Daughters relive bin lorry crash as driver says sorry

Jack Bird, right, interviews Robyn and Lucy Ewing, daughters of bin lorry victim Gillian. Picture: BBC
Jack Bird, right, interviews Robyn and Lucy Ewing, daughters of bin lorry victim Gillian. Picture: BBC
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THE daughters of Edinburgh mother Gillian Ewing, who was killed in last year’s bin lorry crash, have spoken for the first time since the tragedy – with the driver later apologising for his “role” in the carnage.

In a BBC Scotland documentary last night, Robyn and Lucy Ewing recalled the events of December 22 last year, expressing their concern about the way the official investigation had been handled.

Mrs Ewing, 52, an events co-ordinator from Mortonhall, who spent much of her time in Cyprus, had been home visiting her family for Christmas, when she and daughter Lucy decided to take a trip to Glasgow on the day of the tragedy.

Lucy told presenter Jackie Bird that she and her mother had been making their way back to Queen Street station.

“We had been to the jewellers and were on our way back to the train station,” she said.

“Neither of us really knew Glasgow very well, so we had just retraced our footsteps, the way that we had come.

“I think we had come out past the National Galleries and were walking up Queen Street, towards the train station.

“I had heard quite a loud bang, but after that I don’t really remember much other than being on the road, and seeing the bin lorry come up the street towards my mum.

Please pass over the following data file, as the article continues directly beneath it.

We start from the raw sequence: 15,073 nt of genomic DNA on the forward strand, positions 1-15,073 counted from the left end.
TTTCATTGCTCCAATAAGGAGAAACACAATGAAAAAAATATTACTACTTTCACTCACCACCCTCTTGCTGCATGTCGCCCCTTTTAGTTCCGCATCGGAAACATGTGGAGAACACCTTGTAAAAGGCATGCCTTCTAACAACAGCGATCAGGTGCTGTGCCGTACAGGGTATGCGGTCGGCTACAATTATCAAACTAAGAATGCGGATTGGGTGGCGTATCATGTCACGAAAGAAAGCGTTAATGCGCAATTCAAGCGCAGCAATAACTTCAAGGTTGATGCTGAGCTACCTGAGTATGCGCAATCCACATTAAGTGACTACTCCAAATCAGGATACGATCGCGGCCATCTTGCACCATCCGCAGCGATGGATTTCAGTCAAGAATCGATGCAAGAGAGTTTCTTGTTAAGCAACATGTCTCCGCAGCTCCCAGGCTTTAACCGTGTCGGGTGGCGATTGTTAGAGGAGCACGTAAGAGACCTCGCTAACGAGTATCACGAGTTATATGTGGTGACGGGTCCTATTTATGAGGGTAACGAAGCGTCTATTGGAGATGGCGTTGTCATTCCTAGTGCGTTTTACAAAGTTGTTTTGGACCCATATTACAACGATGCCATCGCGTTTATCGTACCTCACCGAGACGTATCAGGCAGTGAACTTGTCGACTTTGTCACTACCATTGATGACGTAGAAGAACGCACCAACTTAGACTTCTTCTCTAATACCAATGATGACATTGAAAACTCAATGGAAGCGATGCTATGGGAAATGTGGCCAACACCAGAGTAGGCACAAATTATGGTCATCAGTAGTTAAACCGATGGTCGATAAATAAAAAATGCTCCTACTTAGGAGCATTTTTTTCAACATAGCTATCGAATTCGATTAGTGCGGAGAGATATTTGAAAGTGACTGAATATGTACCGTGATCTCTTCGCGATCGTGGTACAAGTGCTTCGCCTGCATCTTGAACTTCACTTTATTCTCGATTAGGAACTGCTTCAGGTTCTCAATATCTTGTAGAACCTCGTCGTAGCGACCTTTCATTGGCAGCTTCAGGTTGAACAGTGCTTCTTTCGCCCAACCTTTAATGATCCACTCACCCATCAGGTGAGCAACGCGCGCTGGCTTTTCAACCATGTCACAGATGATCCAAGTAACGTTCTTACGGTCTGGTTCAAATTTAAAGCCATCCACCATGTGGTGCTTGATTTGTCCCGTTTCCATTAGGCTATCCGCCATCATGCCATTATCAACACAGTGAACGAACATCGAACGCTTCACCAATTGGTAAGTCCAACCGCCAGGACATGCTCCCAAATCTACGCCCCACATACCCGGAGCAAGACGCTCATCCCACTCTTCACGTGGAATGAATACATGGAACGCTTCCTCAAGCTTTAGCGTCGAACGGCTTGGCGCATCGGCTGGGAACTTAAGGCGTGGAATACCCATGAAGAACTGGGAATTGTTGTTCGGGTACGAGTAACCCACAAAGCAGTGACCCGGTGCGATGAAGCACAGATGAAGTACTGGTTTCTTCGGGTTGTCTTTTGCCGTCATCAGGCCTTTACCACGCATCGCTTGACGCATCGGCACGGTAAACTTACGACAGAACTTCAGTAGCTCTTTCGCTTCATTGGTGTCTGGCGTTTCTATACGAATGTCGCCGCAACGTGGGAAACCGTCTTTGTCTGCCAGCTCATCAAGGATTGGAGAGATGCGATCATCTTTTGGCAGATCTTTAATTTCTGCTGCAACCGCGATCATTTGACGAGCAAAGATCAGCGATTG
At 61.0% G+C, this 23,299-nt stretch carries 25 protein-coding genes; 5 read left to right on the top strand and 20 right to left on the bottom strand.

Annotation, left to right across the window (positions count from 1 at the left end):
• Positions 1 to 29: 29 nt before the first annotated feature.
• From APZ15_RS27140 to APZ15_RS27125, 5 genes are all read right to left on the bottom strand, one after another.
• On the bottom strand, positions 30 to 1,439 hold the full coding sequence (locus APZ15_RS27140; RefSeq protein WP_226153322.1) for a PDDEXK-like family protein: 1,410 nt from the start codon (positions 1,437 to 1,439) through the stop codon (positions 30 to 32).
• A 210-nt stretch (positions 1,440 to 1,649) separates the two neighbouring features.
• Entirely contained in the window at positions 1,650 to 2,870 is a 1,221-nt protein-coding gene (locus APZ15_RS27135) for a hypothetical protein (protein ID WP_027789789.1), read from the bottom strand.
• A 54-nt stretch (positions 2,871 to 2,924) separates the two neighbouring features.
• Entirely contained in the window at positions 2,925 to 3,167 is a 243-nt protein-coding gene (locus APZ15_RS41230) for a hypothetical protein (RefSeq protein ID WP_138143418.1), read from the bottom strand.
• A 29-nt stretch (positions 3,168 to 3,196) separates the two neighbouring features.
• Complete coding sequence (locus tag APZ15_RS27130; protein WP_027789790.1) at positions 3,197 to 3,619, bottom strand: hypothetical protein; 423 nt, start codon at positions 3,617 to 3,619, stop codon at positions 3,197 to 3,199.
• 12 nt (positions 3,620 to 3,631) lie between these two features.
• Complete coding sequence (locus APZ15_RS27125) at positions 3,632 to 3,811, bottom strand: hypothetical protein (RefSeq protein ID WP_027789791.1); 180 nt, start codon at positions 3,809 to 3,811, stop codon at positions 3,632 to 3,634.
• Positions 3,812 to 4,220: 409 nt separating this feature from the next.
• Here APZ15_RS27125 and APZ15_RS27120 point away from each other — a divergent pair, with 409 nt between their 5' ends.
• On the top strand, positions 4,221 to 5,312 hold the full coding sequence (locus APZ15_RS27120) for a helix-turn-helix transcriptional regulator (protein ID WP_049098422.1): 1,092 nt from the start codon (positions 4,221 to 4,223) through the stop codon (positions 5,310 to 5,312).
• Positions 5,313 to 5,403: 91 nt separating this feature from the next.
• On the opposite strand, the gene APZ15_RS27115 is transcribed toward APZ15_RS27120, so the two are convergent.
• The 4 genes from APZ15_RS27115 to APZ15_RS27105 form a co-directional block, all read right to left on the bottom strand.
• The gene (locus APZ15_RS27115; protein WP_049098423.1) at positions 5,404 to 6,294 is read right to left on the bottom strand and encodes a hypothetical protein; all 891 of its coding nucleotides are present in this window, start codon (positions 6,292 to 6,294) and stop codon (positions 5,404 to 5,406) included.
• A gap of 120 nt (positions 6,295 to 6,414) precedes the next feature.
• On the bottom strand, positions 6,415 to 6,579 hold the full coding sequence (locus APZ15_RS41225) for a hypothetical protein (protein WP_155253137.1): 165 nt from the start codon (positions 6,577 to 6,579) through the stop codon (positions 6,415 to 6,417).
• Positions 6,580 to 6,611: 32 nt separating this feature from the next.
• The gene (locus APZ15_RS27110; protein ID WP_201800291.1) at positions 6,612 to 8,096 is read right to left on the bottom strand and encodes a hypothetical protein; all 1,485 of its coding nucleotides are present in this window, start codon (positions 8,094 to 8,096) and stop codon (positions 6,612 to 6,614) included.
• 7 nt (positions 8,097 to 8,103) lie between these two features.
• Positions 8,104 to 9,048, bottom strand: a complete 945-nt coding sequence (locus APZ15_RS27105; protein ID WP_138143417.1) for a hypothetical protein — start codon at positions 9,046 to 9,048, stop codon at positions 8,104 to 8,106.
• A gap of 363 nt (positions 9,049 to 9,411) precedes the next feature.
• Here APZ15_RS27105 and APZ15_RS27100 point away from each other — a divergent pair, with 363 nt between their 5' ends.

“And then, obviously, I saw it hit her. There was just sirens and flashing lights and just people everywhere.”

The broadcaster also revealed at the end of the show that, for the very first time, bin lorry driver Harry Clarke had addressed the BBC, by a letter via his lawyer.

The statement from Mr Clarke said: “I wish to unreservedly apologise for my role in this tragic event.

“I am aware that the families of the victims of the incident will have many unanswered questions.

“I will try to answer all of those questions to the best of my ability.”

After the tragedy, distraught Lucy was taken to a nearby cafe, where she tried frantically to get in touch with her family.

Her sister, Robyn, recalled the moment she received the dreaded phone call.

She said: “Lucy just literally said to me on the phone, ‘I don’t want to alarm you but there has been a serious accident in Glasgow and I think mum might be dead.’

Six people lost their lives in the crash.

Mr Clarke, 58, had been driving the council refuse track when it veered out of control in Glasgow city centre.

A fatal accident inquiry at Glasgow Sheriff Court heard that Mr Clarke lost consciousness at the wheel.

The inquiry, which adjourned on August 28, was also told he had a history of health issues and had not disclosed his medical background to his employers or the DVLA.

The documentary also featured Adam Russell, the son of Jacqueline Morton, who was also killed in the tragedy.

The fatal accident inquiry heard that Mrs Ewing “meant the world” to her daughters and was their best friend.

It was also revealed she had only been in Glasgow on that day because one of her rings had been stolen months earlier.

She had wanted to go back to the same jewellery shop to see if she could get a replacement.

Lucy was standing “mere inches” away when her mother was hit by the truck and could only watch in horror as she died before her eyes.